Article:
Since reading that essay by Hope Edelman I posted in yesterday's blog I have thought a lot about what it means to become a mother without mine to guide me. I recognize that my mother was flawed. She may not have helped me decorate the nursery, cried when she felt the baby kick or bought me cute maternity clothes she saw when she was out. She was probably not like that.
The problem is, I will never know.
I will never know if she would do the things for me that I feel are missing. I know that when I was young, she and I were as close as a mother and daughter could be. I told her everything about my friends, my life, school, whatever. Most of the time she seemed genuinely interested in the day to day aspects of my life. She loved my friends and was very involved with them as well. Maybe it was because she was a therapist.
When I spent a summer in Brazil my freshman year in high school and was horribly homesick, my mother wrote to me almost everyday, not missing a detail, what my sister M was doing (she was five at the time) and keeping me up on the gossip in my neighborhood. She must have wanted me to know that my home missed me as well. After I told her I was almost hit by a bus, she told me to breath deeply, take it easy and try to take care of myself. She said that she was worried about me and that I was not to run out in front of any more buses because she could not live without me coming home safely. At the time the letters meant so little, but I saved them anyway. Looking through them now, they are like windows into what could have been. Often what I think I have missed the most by losing my mother so early was that sense that someone loves me best. That someone's life would really end if I was hit by a bus in Brazil.
I think part of the reason I married so young (25--young by northeastern standards) was that I wanted that kind of love again. That kind of can't-live-without-eachother locked down guarantee love. But then, anyone who has lost someone they loved that much also knows that there are no guarantees. It makes love the kind of thing we do the way others watch horror movies--covering our eyes, peeking through the spaces between the fingers alll the while hoping the killer is not behind the door.
I am good at being independent, at not asking for help. Sometimes I cringe when I make a mistake and actually ask because I do not want to give people the opportunity to let me down. I am good at ignoring how my body feels and forcing myself to soldier through most things. I think this will help me in labor. I learned that from losing my mother too since sometimes ignoring pain and pushing through is the only way to finish something. I definitely learned how to take care of myself because my mother died and most of the time, I don't expect anyone to really help me the way I want to be helped, but that does not mean that people never disappoint me.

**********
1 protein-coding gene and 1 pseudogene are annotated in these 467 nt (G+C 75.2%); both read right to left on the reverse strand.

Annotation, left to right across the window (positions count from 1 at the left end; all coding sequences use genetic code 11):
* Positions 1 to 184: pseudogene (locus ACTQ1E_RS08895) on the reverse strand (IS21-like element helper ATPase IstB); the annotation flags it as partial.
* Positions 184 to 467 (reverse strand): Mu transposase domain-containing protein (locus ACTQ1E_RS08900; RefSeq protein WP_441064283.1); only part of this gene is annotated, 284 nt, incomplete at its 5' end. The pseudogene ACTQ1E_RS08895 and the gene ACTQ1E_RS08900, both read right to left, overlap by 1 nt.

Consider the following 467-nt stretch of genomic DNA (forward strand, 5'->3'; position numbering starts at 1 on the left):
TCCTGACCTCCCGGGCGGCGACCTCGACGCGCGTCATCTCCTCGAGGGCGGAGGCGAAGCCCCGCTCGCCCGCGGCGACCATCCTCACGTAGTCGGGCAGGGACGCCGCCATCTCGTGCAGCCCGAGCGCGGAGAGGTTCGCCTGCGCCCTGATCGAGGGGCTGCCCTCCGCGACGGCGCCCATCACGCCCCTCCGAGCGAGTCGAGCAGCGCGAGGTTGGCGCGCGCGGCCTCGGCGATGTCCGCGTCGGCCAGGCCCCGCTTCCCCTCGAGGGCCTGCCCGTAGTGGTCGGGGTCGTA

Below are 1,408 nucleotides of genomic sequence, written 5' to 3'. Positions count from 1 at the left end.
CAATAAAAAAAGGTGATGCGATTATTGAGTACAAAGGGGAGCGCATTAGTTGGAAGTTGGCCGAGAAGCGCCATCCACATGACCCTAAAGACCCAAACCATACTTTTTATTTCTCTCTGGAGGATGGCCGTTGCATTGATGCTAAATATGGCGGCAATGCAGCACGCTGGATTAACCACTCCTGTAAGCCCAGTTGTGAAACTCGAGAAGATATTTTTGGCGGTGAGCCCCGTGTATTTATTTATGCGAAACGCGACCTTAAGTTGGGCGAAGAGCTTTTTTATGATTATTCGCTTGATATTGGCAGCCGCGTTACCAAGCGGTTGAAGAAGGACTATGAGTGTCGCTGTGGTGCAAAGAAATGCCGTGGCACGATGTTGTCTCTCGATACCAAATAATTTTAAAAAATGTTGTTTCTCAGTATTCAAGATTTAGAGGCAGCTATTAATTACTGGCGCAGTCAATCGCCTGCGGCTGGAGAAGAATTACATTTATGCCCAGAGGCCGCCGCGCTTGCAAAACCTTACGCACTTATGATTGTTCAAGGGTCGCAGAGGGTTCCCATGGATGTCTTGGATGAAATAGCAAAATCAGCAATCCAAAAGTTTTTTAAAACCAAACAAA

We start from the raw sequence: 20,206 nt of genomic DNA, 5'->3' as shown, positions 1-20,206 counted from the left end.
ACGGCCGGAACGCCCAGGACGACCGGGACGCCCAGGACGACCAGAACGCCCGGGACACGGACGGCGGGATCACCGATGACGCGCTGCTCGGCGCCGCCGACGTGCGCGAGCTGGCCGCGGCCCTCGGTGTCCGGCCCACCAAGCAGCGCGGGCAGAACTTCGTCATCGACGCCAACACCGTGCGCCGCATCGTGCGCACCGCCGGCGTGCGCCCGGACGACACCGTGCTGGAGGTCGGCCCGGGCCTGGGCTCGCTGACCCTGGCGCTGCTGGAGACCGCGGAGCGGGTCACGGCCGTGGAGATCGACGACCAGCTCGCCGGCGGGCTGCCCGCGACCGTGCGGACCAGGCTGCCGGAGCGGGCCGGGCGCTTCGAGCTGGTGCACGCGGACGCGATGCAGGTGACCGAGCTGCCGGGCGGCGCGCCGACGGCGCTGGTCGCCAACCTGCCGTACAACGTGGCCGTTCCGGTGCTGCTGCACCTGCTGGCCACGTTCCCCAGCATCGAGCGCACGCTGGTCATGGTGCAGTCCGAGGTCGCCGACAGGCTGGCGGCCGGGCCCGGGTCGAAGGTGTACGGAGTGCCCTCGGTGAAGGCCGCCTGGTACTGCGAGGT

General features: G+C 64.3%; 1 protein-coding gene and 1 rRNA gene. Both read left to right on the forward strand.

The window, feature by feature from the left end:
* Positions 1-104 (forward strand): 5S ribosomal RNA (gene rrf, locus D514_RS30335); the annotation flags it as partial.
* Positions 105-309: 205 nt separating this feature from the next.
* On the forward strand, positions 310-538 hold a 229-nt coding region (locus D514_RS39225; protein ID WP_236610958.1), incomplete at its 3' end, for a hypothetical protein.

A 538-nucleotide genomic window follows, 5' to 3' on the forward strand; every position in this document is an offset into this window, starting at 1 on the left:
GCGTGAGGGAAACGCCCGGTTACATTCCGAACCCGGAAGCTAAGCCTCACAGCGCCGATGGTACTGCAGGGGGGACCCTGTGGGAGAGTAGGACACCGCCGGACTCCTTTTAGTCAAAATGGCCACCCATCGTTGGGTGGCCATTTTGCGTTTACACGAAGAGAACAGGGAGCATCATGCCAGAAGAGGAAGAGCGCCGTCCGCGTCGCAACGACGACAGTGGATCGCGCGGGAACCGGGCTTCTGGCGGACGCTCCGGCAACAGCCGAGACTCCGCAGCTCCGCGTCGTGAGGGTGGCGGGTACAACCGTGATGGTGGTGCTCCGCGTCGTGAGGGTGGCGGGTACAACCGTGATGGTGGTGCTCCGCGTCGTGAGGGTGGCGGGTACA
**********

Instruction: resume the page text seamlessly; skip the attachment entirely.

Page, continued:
I wonder what I will miss mothering without my mother. Would she have helped me in that first week when I am exhausted and emotionally overwrought? Would she have told me to relax and breathe and maybe taken the baby herself for a few hours just to give me a break? Would she have made dinner? It seems that even when a mother sees her daughter become a mother, her daughter is still her first baby. I will never know what that is like. I will never know what her pregnancies were like or what she felt during them. I will never know what her birth with me was like. I will never know why she was able to breastfeed my sister, but not me. An entire body of knowledge is just missing.
I do my best to record everything with this pregnany, every twinge, every new symptom. I tell R, I write it down, I tell a friend hoping that I can provide something for my dauughter should she ever find herself alone on the other side of a mountain, with a valley between us. If I can't tell her about my pregnancy with her, I want her to know. And I will do the same when she is born. I will meticulously record her milestones and her progress. But I also know I have picked a man who will remember these things. That is not an accident.
I remember when she died wondering when things would get better, asking people when they would. I got a variety of answers, but the only ones that were right were from the few people I knew who also lost their mothers young. "It will get different, but never better," my friend Chelsea who had lost her mother three years before told me. As a 16-year-old full of anger and fear and unbearable sadness, I could not handle that answer. But she was right. In the thirteen years since, I have learned to manage the sadness, to find real joy and happiness even with longing. But I have missed her more than I could have ever imagined then at every major life event. At my high school graduation. At my college graduation. At my wedding.
This has been different. Although I cannot ask my mother about her pregnancies (and no one else can seem to remember) and I will never know what she would have been like or what I have missed by not having her, I have never felt this close to her. When I put my hands on my extremely swollen belly and think about the little person inside and how she is a quarter of the mother I miss so much, I am in awe. And when I think about how she might have felt eight weeks before my birth--scared, excited, impatient--I know her in a new way, an adult way I have not found before. Although I never found solace when people told me after the funeral that she was still "with me,," I think I now know what they meant. And although I will never stop missing her or stop wishing things had been different, I do take comfort in that.